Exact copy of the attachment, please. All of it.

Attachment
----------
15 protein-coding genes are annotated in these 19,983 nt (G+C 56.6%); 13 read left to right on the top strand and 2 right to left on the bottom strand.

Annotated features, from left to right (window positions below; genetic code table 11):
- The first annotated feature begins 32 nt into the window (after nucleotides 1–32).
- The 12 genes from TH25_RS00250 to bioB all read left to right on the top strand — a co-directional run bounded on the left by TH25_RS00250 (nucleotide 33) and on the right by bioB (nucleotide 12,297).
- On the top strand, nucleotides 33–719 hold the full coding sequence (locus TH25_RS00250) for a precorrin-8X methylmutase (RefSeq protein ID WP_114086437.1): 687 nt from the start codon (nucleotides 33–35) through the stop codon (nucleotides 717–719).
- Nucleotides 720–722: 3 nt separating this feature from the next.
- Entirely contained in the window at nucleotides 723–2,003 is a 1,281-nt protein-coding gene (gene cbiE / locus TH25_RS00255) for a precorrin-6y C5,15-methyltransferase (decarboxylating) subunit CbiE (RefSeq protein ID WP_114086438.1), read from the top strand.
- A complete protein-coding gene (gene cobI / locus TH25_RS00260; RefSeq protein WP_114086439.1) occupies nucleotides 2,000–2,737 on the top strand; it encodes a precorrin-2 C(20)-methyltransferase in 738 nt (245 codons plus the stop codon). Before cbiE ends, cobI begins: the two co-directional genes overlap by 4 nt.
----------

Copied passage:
15 protein-coding genes are annotated in these 19,983 nt (G+C 56.6%); 13 read left to right on the top strand and 2 right to left on the bottom strand.

Annotated features, from left to right (window positions below; genetic code table 11):
- The first annotated feature begins 32 nt into the window (after nucleotides 1–32).
- The 12 genes from TH25_RS00250 to bioB all read left to right on the top strand — a co-directional run bounded on the left by TH25_RS00250 (nucleotide 33) and on the right by bioB (nucleotide 12,297).
- On the top strand, nucleotides 33–719 hold the full coding sequence (locus TH25_RS00250) for a precorrin-8X methylmutase (RefSeq protein ID WP_114086437.1): 687 nt from the start codon (nucleotides 33–35) through the stop codon (nucleotides 717–719).
- Nucleotides 720–722: 3 nt separating this feature from the next.
- Entirely contained in the window at nucleotides 723–2,003 is a 1,281-nt protein-coding gene (gene cbiE / locus TH25_RS00255) for a precorrin-6y C5,15-methyltransferase (decarboxylating) subunit CbiE (RefSeq protein ID WP_114086438.1), read from the top strand.
- A complete protein-coding gene (gene cobI / locus TH25_RS00260; RefSeq protein WP_114086439.1) occupies nucleotides 2,000–2,737 on the top strand; it encodes a precorrin-2 C(20)-methyltransferase in 738 nt (245 codons plus the stop codon). Before cbiE ends, cobI begins: the two co-directional genes overlap by 4 nt.